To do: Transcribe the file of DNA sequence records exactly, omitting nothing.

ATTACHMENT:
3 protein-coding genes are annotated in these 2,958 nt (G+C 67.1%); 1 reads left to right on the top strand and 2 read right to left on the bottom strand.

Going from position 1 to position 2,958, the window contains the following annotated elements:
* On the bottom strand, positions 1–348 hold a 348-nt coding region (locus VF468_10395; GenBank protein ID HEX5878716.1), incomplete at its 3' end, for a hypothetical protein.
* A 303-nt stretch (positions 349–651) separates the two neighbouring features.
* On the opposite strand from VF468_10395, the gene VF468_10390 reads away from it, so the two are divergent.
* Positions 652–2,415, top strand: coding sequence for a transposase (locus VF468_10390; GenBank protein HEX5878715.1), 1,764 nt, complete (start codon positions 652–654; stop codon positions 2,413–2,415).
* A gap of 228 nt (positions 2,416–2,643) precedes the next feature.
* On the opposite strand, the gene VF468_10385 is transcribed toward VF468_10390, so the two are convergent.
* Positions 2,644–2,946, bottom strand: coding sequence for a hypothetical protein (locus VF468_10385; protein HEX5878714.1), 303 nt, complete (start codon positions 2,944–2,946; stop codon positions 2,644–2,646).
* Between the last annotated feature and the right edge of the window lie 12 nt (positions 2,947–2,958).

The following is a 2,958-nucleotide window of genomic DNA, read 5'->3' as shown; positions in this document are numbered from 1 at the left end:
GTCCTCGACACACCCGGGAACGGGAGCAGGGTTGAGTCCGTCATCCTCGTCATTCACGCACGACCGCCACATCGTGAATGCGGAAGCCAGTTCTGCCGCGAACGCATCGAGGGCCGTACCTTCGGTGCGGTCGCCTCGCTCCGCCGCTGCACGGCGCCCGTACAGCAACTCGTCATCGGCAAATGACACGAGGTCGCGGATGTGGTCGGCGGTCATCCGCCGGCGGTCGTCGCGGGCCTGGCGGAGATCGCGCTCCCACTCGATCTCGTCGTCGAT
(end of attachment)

3 protein-coding genes are annotated in these 2,958 nt (G+C 67.1%); 1 reads left to right on the top strand and 2 read right to left on the bottom strand.

Going from position 1 to position 2,958, the window contains the following annotated elements:
* On the bottom strand, positions 1–348 hold a 348-nt coding region (locus VF468_10395; GenBank protein ID HEX5878716.1), incomplete at its 3' end, for a hypothetical protein.
* A 303-nt stretch (positions 349–651) separates the two neighbouring features.
* On the opposite strand from VF468_10395, the gene VF468_10390 reads away from it, so the two are divergent.
* Positions 652–2,415, top strand: coding sequence for a transposase (locus VF468_10390; GenBank protein HEX5878715.1), 1,764 nt, complete (start codon positions 652–654; stop codon positions 2,413–2,415).
* A gap of 228 nt (positions 2,416–2,643) precedes the next feature.
* On the opposite strand, the gene VF468_10385 is transcribed toward VF468_10390, so the two are convergent.
* Positions 2,644–2,946, bottom strand: coding sequence for a hypothetical protein (locus VF468_10385; protein HEX5878714.1), 303 nt, complete (start codon positions 2,944–2,946; stop codon positions 2,644–2,646).
* Between the last annotated feature and the right edge of the window lie 12 nt (positions 2,947–2,958).

The following is a 2,958-nucleotide window of genomic DNA, read 5'->3' as shown; positions in this document are numbered from 1 at the left end:
GTCCTCGACACACCCGGGAACGGGAGCAGGGTTGAGTCCGTCATCCTCGTCATTCACGCACGACCGCCACATCGTGAATGCGGAAGCCAGTTCTGCCGCGAACGCATCGAGGGCCGTACCTTCGGTGCGGTCGCCTCGCTCCGCCGCTGCACGGCGCCCGTACAGCAACTCGTCATCGGCAAATGACACGAGGTCGCGGATGTGGTCGGCGGTCATCCGCCGGCGGTCGTCGCGGGCCTGGCGGAGATCGCGCTCCCACTCGATCTCGTCGTCGAT